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See detailDerivation of the Consistent Osmotic Virial Equation and Its Application to Aqueous Poly(ethylene glycol)-Dextran Two-Phase Systems
Doebert, Frank; Pfennig, Andreas ULg; Stumpf, Matthias

in Macromolecules (1995), 28(23), 7860-7868

Detailed reference viewed: 19 (1 ULg)
See detailDerivation of the Maxwell-Boltzmann distribution by discrete modeling
Pfleger, M; Wallek, T; Pfennig, Andreas ULg

Conference (2012)

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See detailDerivation of the rotational frequency of massive stars from seismic studies
Aerts, C.; Scuflaire, Richard ULg; Thoul, Anne ULg

in Stellar Rotation. 215 (2004)

In this contribution we review the current status of the determination of the rotational frequency in non-radially pulsating B stars, i.e. beta Cep stars and slowly pulsating B stars. Considerable ... [more ▼]

In this contribution we review the current status of the determination of the rotational frequency in non-radially pulsating B stars, i.e. beta Cep stars and slowly pulsating B stars. Considerable progress is currently being made in the understanding of the non-radial oscillations of main-sequence B Stars by means of high-temporal, high-spatial resolution spectroscopic time series. This has led to the detection of frequency multiplets, which are interpreted as rotationally splitted non-radial modes and which allow an accurate determination of the surface rotational frequency in some stars. We outline how our future goal, i.e. the derivation of the internal rotation frequency, can be achieved. [less ▲]

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See detailDerivatives of 2,5- and 3,5-disubstituted anilines, their preparation and use
Dorwald, F. Z.; Hansen, J. B.; Mogensen, J. P. et al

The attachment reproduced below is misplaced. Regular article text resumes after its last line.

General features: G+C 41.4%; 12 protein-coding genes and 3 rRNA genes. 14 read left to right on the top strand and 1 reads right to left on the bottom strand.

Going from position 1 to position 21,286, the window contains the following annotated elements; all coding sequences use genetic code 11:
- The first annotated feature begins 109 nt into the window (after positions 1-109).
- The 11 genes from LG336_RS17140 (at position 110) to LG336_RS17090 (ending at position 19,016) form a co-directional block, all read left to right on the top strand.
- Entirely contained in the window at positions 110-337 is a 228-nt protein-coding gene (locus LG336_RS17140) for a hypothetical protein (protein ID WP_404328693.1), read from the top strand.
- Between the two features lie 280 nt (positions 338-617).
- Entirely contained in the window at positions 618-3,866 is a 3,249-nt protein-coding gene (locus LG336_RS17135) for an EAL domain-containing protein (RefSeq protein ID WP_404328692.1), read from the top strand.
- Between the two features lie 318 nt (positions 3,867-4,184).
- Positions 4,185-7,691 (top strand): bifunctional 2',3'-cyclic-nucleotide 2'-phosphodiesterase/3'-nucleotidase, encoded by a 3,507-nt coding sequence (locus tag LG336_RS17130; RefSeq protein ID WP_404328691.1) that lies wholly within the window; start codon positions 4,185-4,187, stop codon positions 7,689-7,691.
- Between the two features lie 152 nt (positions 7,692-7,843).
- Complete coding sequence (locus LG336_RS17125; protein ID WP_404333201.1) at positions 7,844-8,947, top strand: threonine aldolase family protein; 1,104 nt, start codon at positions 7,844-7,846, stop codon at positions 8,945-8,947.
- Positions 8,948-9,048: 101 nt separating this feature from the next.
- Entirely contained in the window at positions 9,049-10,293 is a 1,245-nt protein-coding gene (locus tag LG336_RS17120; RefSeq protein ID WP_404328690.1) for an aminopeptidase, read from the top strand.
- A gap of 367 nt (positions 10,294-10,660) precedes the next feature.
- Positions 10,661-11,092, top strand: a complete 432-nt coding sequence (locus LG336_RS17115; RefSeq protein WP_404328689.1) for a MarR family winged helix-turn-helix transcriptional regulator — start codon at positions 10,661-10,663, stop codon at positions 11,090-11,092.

Patent (1999)

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See detailDerivatization of Amino Acids in Human Plasma for Quantitation by Comprehensive Two Dimensional Gas Chromatography Time of Flight Mass Spectrometry
Mc Gaw, Elizabeth; Eppe, Gauthier ULg; Lowenthal, Mark et al

in ASMS Conference on Mass Spectrometry and Allied Topics (2009)

Detailed reference viewed: 34 (3 ULg)
See detailDérive
Mouton, Charles ULg

Book published by Dricot (2006)

Detailed reference viewed: 14 (2 ULg)
See detailDerive, A mathematical assistant for your personal computer (3e édition)
Manfroid, Jean ULg

in Ciel et Terre (1990), 106

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See detailDerived Categories for Functional Analysis
Prosmans, Fabienne ULg

in Publications of the Research Institute for Mathematical Sciences (2000), 36(1), 19-83

We study the homological algebra of the category of locally convex topological vector spaces from the point of view of derived categories.

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See detailDerived Limits in Quasi-Abelian Categories
Prosmans, Fabienne ULg

in Bulletin de la Société Royale des Sciences de Liège (1999), 68(5-6), 335-401

We study the derived functors of projective limit functors in quasi-abelian categories.

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See detailDerived Projective Limits of Topological Abelian Groups
Prosmans, Fabienne ULg

in Journal of Functional Analysis (1999), 162(1), 135-177

We prove that the category of topological Abelian groups is quasi-Abelian. Using results about derived projective limits in quasi-Abelian categories, we study exactness properties of the projective limit ... [more ▼]

We prove that the category of topological Abelian groups is quasi-Abelian. Using results about derived projective limits in quasi-Abelian categories, we study exactness properties of the projective limit functor in the category of topological Abelian groups. [less ▲]

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See detailLa dérivée schwarzienne
Bair, Jacques ULg; Haesbroeck, Gentiane ULg

in Mathématique et Pédagogie (1996), 108

Dans cette note est introduit le concept de dérivée schwarzienne pour une fonction réelle univariée. Diverses propriétés et applications sont également proposées.